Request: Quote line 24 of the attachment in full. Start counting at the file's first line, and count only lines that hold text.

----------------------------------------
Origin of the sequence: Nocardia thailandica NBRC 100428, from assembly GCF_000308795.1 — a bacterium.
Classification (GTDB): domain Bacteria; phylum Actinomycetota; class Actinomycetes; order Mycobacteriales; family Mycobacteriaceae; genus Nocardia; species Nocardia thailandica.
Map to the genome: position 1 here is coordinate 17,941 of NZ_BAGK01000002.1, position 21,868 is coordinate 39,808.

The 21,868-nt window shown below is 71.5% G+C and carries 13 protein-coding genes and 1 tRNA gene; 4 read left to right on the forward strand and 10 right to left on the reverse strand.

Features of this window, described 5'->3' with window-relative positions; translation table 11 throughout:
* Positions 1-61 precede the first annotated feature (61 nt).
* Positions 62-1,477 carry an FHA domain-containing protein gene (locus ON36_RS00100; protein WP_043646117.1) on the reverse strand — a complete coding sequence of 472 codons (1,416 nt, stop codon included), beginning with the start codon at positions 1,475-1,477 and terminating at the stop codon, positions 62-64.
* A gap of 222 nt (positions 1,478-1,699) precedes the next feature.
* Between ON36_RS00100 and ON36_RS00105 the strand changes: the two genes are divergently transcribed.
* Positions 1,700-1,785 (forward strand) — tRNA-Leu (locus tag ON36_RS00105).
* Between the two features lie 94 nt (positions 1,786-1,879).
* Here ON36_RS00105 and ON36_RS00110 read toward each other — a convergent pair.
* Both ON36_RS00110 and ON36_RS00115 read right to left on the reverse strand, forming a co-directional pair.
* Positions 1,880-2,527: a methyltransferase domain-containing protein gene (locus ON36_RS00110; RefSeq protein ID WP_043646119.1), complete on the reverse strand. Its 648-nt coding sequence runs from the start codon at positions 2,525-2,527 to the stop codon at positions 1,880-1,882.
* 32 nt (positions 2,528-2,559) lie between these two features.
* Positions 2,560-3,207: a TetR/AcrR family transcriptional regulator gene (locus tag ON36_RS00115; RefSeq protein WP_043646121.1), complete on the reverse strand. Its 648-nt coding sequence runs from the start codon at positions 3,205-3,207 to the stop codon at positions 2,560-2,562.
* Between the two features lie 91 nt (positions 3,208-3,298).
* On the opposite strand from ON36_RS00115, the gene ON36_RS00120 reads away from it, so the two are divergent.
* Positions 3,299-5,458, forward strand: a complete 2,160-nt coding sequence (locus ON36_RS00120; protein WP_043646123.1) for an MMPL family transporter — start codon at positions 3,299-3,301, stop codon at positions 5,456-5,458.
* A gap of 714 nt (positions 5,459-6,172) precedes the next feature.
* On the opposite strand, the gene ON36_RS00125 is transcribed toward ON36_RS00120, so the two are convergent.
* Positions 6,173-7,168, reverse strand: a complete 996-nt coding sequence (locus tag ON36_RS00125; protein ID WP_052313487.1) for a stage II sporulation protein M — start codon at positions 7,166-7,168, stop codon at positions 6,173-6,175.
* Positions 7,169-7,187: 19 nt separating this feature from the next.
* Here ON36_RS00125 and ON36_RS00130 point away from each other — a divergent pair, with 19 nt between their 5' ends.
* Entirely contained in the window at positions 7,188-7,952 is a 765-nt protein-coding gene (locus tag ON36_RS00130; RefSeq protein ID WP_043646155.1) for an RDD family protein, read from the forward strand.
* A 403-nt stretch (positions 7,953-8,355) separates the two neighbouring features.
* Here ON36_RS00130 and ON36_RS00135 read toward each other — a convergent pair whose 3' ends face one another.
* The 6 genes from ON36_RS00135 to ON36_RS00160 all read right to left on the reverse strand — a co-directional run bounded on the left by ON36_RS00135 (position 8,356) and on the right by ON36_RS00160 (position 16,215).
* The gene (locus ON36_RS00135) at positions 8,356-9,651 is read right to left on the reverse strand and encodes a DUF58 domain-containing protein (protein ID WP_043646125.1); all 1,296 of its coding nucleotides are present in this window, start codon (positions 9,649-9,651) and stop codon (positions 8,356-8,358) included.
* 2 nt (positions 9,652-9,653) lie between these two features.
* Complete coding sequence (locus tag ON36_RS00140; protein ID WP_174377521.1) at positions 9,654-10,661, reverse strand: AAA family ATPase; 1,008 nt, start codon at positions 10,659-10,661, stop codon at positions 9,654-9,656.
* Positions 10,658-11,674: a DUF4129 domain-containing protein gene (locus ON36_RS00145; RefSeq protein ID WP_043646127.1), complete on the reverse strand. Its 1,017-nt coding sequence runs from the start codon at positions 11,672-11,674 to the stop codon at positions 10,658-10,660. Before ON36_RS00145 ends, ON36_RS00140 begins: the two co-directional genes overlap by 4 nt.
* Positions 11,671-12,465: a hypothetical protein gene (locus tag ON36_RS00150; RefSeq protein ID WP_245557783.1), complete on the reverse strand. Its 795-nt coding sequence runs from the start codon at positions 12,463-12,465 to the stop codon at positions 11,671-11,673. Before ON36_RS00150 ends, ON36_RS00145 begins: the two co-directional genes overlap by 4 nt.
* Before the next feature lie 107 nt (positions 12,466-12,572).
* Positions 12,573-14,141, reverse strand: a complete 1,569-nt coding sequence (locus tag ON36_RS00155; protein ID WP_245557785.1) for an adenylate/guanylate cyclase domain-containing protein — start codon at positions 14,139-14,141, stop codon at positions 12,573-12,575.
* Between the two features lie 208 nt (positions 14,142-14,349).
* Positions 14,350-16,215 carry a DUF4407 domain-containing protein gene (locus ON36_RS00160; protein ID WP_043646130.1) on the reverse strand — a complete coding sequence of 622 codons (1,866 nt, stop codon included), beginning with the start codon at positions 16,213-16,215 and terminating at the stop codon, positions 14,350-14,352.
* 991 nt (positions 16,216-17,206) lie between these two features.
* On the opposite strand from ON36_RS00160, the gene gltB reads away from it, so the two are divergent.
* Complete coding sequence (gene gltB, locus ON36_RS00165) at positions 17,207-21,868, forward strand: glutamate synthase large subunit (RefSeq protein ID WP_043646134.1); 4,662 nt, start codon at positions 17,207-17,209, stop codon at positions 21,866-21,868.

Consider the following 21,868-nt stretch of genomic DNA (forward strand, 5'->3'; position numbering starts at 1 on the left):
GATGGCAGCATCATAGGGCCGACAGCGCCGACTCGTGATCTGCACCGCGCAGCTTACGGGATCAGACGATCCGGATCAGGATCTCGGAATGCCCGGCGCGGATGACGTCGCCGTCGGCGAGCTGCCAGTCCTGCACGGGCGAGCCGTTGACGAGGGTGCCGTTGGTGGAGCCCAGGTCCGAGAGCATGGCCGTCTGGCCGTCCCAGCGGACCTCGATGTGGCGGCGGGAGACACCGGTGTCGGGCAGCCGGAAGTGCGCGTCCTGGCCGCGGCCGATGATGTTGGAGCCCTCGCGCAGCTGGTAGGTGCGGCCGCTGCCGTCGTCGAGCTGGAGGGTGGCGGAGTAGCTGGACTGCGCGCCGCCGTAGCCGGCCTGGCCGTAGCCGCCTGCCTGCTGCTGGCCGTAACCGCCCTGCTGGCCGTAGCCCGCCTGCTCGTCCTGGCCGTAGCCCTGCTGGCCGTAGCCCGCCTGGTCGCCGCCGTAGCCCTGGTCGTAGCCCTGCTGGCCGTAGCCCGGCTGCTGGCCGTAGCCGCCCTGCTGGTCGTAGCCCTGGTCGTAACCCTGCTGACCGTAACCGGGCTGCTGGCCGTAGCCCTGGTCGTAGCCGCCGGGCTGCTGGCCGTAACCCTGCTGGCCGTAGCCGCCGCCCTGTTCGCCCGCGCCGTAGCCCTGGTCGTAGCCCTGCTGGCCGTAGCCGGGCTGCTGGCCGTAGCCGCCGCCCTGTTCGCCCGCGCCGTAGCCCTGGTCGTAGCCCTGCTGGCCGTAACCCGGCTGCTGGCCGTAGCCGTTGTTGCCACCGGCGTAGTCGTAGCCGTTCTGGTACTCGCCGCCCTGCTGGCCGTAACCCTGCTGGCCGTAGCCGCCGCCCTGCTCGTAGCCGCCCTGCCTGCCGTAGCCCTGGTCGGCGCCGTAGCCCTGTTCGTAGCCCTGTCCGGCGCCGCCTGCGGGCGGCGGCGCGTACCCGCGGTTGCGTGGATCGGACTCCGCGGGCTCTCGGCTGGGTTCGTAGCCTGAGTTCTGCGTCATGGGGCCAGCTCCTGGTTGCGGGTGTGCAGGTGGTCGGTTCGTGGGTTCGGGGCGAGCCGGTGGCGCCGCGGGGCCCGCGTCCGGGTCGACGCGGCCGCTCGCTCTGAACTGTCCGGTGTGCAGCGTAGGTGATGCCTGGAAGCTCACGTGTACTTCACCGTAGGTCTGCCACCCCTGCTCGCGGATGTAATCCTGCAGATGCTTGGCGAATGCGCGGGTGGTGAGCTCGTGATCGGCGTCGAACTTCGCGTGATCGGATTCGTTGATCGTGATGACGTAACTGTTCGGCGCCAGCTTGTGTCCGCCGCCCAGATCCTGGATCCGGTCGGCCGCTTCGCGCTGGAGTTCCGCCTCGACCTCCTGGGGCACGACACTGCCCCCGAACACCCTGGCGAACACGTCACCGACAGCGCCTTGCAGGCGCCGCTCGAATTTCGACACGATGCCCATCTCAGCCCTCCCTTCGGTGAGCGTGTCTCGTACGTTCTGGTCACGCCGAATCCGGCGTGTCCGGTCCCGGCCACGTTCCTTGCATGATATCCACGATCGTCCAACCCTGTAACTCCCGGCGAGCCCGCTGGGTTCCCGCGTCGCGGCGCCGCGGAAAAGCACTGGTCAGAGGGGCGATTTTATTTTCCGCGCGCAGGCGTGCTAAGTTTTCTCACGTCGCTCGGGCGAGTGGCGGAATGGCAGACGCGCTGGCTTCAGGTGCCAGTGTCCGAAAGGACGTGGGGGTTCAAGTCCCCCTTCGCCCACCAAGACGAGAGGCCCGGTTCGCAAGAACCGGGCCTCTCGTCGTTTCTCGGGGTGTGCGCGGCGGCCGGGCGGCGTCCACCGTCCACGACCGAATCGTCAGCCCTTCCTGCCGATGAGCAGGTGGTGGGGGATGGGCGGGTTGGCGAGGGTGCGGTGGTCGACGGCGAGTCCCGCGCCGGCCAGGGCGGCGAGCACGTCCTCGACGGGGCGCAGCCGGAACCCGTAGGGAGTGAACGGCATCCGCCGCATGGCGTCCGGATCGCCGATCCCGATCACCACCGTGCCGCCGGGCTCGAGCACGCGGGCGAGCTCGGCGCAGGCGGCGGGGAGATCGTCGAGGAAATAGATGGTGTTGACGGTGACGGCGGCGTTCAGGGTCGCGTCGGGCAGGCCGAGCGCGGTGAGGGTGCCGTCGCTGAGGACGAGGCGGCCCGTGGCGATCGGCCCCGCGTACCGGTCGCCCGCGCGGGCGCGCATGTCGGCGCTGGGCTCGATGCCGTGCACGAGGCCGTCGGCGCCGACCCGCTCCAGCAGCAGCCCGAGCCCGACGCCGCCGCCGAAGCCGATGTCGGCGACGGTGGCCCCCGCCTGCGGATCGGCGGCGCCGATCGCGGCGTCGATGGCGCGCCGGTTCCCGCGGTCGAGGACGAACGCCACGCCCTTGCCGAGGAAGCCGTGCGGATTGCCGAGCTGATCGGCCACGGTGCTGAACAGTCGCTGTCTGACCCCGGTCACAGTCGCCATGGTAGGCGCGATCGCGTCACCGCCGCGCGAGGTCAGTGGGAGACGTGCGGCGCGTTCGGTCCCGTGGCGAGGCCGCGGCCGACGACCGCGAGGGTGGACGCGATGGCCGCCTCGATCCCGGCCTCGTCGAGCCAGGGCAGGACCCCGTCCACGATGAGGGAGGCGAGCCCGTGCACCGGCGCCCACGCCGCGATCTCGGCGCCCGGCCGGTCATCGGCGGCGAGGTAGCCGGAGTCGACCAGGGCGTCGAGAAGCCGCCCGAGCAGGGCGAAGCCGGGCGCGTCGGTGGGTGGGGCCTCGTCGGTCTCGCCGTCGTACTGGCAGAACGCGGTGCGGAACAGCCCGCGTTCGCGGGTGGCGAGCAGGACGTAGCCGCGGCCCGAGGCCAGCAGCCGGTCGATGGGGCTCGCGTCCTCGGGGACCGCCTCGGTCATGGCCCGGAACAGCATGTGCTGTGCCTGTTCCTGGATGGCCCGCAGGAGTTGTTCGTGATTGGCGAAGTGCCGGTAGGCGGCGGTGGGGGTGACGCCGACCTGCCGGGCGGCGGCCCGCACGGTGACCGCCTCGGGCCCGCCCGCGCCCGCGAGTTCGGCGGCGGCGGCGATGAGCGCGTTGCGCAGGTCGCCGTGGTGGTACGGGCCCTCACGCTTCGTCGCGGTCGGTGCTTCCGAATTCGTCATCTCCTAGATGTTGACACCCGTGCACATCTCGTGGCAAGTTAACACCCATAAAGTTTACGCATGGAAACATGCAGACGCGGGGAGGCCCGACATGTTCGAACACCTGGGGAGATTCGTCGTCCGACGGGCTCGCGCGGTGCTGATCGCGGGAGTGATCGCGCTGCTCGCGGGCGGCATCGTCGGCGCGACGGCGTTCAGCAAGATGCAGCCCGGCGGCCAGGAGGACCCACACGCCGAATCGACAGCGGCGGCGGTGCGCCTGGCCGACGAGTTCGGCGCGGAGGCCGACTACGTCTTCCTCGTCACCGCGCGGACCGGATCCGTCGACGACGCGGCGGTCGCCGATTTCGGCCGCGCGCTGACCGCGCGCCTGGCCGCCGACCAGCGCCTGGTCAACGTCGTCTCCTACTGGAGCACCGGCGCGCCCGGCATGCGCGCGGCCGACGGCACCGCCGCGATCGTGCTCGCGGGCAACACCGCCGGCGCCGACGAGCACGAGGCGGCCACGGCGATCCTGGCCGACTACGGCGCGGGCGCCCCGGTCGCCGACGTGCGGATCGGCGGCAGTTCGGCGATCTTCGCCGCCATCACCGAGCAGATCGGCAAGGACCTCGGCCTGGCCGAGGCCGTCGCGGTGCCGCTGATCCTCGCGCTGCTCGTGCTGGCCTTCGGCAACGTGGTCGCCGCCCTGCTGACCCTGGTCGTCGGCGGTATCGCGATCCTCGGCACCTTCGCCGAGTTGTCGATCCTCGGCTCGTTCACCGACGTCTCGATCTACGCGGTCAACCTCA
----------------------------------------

* Here ON36_RS00125 and ON36_RS00130 point away from each other — a divergent pair, with 19 nt between their 5' ends.